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FIX: How-to solve your Windows Vista Sleep problems
You've heard it before: some people rave about Windows Vista, others keep complaining. From the computers I've installed and/or upgraded so far, I can tell that it's a hit or miss operation. Either it all works out smoothly, or it goes down to hell quickly.

One of the biggest problems I've encountered so far is that the new Hybrid Sleep from Windows Vista works so good on my Dell Latitude D810 notebook, and at the same time totally made the Vista Experience worthless on a Dell Precision 650 Workstation and even on a brand new Dell Precision 690 Workstation.

Here's what goes wrong: you push the power button in the Start menu – this is by default configured to use the Sleep mode. Sometimes this works ok, other times you get a black screen, some USB-peripherals are correctly disabled but the machine itself doesn't power off (fans keep turning etc.). To make matters worse, you can't wake your pc because your USB keyboard has already been disabled.

It also occurs that while your machine apparently went to sleep without problems, it won't start up again or even if it does, it hangs on a black screen and you can't do anything to go further.

The big constants between my Precision 650 and the Precision 690 were: a SCSI controller based on the LSI Fusion MPT chipset in the 650 and the newer version SAS/SATA Raid controller from LSI in the 690; and both machines had an nVidia Quadro FX workstation graphics card (Quadro FX 500 in the PWS650, FX 550 in the PWS690).

The solutions I've tried:
  1. Having tried the latest drivers for the LSI based controller, downloaded from the support websites at Dell, HP, Intel, and LSI-Logic, it didn't solve the problem. I did see controller errors in the Event Viewer that were obviously related to the sleep problem, but the most recent drivers didn't solve a thing.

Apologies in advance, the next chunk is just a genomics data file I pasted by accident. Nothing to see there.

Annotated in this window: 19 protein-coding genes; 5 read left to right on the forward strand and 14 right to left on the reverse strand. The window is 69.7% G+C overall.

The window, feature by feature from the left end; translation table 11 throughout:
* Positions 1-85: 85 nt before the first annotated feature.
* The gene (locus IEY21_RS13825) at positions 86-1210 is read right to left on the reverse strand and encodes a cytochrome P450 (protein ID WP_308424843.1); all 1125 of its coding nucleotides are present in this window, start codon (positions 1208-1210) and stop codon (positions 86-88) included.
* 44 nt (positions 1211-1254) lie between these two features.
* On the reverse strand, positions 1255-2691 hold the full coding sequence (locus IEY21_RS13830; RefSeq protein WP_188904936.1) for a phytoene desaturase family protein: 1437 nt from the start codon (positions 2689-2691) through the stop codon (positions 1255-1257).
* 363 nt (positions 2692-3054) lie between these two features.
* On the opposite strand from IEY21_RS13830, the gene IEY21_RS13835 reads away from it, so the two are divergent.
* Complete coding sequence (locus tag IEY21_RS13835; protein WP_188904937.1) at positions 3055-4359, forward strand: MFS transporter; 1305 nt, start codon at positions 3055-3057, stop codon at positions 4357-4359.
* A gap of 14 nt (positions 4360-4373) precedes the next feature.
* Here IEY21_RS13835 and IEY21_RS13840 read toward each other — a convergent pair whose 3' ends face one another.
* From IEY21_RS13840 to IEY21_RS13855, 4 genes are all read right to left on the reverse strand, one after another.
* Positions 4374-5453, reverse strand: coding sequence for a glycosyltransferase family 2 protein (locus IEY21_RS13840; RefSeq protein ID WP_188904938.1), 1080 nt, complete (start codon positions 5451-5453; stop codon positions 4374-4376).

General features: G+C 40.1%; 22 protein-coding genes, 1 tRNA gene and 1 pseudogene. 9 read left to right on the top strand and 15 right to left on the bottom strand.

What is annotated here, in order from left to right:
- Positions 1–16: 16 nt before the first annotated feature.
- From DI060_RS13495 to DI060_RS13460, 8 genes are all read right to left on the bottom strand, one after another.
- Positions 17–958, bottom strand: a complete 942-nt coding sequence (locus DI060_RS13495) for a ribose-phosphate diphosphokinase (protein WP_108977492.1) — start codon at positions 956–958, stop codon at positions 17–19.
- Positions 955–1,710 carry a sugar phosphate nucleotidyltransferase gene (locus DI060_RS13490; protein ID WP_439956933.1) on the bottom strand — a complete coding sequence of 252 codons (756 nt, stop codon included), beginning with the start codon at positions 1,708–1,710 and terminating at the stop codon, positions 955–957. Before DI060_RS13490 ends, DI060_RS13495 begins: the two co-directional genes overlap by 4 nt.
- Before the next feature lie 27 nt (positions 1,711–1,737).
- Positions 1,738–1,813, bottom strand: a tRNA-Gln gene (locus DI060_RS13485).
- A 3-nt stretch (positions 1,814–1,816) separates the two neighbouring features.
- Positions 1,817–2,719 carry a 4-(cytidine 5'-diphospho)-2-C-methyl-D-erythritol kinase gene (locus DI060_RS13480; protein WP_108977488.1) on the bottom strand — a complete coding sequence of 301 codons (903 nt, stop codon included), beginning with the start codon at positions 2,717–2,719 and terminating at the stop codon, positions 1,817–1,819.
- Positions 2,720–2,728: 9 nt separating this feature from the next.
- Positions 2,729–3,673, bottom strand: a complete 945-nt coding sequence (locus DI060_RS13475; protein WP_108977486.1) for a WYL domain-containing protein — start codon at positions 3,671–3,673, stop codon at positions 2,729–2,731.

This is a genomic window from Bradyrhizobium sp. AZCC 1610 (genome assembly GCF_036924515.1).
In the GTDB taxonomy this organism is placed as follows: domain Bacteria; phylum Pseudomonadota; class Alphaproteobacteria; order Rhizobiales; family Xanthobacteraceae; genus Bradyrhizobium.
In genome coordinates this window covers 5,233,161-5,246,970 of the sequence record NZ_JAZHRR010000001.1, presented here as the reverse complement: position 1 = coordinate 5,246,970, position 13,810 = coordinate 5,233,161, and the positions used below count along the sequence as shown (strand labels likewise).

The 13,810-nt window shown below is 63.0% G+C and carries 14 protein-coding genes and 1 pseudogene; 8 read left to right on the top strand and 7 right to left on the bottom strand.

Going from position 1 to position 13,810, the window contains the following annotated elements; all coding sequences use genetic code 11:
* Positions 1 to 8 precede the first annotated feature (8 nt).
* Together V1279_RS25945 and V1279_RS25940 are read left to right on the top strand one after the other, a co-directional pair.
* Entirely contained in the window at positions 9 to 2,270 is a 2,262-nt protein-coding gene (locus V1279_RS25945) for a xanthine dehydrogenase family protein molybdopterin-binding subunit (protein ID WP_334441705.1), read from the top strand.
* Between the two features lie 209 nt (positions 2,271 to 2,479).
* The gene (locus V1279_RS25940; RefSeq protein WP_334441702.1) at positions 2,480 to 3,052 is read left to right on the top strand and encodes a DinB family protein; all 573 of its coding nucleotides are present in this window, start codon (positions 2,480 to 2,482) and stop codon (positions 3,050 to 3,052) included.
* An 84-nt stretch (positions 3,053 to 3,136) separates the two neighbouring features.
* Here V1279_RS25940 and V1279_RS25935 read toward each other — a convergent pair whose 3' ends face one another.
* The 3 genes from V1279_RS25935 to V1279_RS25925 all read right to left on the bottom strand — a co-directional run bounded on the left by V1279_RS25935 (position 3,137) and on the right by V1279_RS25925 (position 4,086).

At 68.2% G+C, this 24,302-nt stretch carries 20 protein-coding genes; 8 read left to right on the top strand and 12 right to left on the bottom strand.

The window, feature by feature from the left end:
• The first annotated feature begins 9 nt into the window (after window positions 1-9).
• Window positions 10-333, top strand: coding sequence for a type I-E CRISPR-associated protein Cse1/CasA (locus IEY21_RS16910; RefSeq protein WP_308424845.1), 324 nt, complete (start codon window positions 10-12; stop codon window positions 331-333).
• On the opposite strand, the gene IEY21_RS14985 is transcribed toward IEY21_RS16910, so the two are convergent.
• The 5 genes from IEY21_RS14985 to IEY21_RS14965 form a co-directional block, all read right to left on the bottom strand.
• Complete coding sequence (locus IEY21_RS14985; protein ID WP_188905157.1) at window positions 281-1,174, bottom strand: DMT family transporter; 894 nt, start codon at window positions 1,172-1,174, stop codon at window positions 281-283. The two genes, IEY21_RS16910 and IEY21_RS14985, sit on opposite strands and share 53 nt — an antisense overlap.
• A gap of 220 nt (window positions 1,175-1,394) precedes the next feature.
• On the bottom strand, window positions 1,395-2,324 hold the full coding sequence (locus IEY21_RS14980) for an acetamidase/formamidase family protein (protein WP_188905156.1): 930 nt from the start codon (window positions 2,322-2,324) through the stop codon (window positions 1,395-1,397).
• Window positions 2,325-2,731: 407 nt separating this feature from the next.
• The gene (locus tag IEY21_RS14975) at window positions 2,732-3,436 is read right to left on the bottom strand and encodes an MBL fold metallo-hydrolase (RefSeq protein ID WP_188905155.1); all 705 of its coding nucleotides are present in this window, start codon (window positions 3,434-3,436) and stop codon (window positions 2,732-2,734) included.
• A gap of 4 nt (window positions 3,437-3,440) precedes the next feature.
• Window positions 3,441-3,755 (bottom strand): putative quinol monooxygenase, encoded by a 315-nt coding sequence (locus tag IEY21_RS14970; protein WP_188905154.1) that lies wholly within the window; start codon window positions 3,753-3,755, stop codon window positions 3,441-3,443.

2. Updated BIOS firmware for the machines, installed most recent drivers for about anything in the machine, including the latest Intel INF files. No help.

  3. Changed the Power Plan settings in the Vista control panel to never sleep, but use Hibernate instead. Unfortunately this gave me the same problems.

  4. Changed the BIOS settings to use agressive S1 power state instead of S3, so that more devices are disabled and more power conserved. Alas, no resolution.

  5. Reset all BIOS and Power plan settings to their default. I've experienced exactly one (1) successful sleep, after that it was back to square one.

  6. This gave me the working solution: I changed from the latest WHQL nVidia drivers 97.46 to the nVidia beta drivers 158.18. Despite their wonderful explanation on how to install them, it didn't work at first: my video card was not supported. No problem, I've been a supporting fan of the LaptopVideo2Go website, and they have modified INF files for about every possible nVidia driver release, both official WHQL and beta drivers. So I grabbed a copy of the modified INF for the 158.18 driver and the install went smoothly. The only problem so far is that I can't access the new nVidia control panel, other than that the system runs much more smoothly than with the 97.46 driver and Sleep mode works perfectly so far!

Time will tell if and how good it keeps working, but so far the sky is bright :-)

This obviously leads me to the conclusion that nVidia was, contrary to ATI, totally unprepared for the launch of Vista, although they've had access to the beta and RC versions for months! Just do a Google search on "Vista sleep nVidia problem"... you'll find hundreds of thousands of pages. The machines I've installed or upgraded using an ATI video card never experienced this problem, they just work out of the box. In fact, they've had an WHQL'd driver from the very (consumer) launch of Vista, while nVidia had to catch up weeks and months later.

Another company that is totally unprepared for Vista is Creative Labs, but I'll save that for a future story!

Update: here's my follow-up post about more Vista Sleep problems

Update 2: I published the third post about Vista sleep problems, in which I removed the final culprit and solved the problem completely!

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  Posted by oVan on Friday, April 20, 2007 | PermaLink | 7 comments
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